Monday December 11, 2023
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A detailed explanation of the sport of Endurance, written by UKCC Level 3 Endurance Coach, Rosemary Attfield:

Endurance is a very friendly sport catering for riders from 8 – 80 years old, child – grandparent.  Whether you are on a horse or a pony, a native breed, a heavy horse, a cob, a thoroughbred or an Arab, every combination is welcome and can compete successfully.  All you need is for your horse or pony to be sound, healthy and fit for the distance you are asking them to do.

The sport of Endurance offers you endless opportunities – whether you choose to be competitive or not.  When you first start, as a member or a non-member, you can enter pleasure rides which are between 14km (8.45 miles) and 32km (20 miles) which you need to complete the ride between 8kph (5mph) ad 12kph (7.5mph).

If you then become a member you are able to enter Graded Endurance rides which start at 32km (20 miles).  These rides start at novice level where you have to complete the ride at a speed of between 8kph and 15kph (just over 9.15mph).

As you gain ride experience and start riding further you can qualify for higher levels, progressing through from Novice to Open and finally to Advanced level.  Once you have upgraded to Advanced, you can then qualify to ride in the Competitive Endurance rides.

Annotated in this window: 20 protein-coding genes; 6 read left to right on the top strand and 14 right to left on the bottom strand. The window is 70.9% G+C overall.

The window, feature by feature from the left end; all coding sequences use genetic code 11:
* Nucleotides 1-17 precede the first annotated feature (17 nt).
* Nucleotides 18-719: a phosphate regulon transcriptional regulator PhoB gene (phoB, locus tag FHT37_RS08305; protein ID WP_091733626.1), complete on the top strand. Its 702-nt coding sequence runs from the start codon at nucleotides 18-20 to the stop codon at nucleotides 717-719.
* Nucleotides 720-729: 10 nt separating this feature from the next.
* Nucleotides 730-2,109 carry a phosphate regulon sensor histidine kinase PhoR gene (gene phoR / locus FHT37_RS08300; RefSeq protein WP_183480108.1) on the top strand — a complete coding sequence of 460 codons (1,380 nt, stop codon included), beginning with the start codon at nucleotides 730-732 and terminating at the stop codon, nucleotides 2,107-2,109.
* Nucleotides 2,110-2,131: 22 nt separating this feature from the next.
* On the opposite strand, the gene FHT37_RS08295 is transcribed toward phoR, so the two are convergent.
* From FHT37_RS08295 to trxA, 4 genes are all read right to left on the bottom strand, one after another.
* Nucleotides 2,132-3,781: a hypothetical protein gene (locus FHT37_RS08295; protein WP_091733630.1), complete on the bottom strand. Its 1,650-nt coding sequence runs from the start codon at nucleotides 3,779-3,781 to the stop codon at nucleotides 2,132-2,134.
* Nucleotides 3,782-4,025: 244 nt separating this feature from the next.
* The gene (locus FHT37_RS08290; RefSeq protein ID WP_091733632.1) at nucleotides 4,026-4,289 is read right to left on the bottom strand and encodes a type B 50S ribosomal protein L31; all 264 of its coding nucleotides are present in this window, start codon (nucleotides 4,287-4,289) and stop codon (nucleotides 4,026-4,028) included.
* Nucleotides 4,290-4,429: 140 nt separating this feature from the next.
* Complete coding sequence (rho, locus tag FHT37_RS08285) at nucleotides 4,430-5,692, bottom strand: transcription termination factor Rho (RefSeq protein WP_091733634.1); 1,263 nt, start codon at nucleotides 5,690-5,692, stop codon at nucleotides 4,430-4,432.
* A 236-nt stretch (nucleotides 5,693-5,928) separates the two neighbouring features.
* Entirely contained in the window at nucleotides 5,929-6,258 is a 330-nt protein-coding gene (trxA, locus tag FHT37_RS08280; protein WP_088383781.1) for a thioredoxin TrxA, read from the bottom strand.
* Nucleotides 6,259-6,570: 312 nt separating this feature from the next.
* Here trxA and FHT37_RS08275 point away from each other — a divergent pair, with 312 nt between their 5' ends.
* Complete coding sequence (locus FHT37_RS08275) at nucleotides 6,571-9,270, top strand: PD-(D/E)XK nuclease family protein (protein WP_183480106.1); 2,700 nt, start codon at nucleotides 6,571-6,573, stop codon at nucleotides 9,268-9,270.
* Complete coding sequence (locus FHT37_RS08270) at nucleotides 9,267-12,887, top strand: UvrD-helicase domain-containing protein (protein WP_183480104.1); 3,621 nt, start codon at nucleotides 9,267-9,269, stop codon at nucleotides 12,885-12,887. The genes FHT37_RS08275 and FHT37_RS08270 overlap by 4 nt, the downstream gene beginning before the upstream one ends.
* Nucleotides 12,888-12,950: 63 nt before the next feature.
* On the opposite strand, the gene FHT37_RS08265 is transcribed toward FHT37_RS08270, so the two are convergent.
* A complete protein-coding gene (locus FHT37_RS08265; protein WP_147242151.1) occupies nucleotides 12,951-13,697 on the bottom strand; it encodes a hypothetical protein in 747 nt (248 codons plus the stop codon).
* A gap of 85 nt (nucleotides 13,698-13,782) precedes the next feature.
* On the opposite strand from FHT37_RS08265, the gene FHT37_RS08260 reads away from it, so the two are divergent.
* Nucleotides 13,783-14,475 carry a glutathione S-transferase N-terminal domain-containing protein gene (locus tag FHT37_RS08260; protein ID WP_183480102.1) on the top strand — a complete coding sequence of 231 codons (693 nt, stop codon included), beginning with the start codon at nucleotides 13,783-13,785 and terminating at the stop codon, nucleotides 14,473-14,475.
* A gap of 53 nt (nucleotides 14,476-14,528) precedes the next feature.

As the welfare of the horse is paramount, all the National rides have a pre-ride vetting.  The first stage is that you will take your horse in either a headcollar or a bridle to the farrier who will check your horse’s shoes, or hooves if it is barefoot.  Following this you will go to the vet who checks your horse has no abrasions or sore places.  They will ask you to trot up thirty meters to check your horse is sound.  You can ask for them to check your horse’s heart rate, although this is not compulsory until you are completing Graded Endurance rides.

You can then tack up and start through the start gate.  At the finish you are required to present your horse once again to the vet within thirty minutes of the finish, where they will once more check your horse, as they did at the beginning.  This is an exceedingly inexpensive way of having your horse’s health checked!  The vet sheet is ready to be collected from the Secretary about 30 minutes later and they will have calculated your completion time and speed for Pleasure riders.  Graded riders will receive (depending on their speed, pulse and whether they are riding as Novice, Open, Advanced Standard) a graded rosette from a Grade 1 to a Completion.

When you have entered the ride you will receive (in the week prior to the ride) a map, sometimes a description of the route called a talk-round, a vet sheet (used at a national ride for the vet to write their findings down) and a vet time.  You need to arrive at least twenty minutes before your vet time to allow you to go to the Secretary, hand in your paperwork and pick up your numbered bib.  Members have a log book for their horses where all the rides the horse enters will be recorded as well as the result.  You will also keep all your vet sheets in here.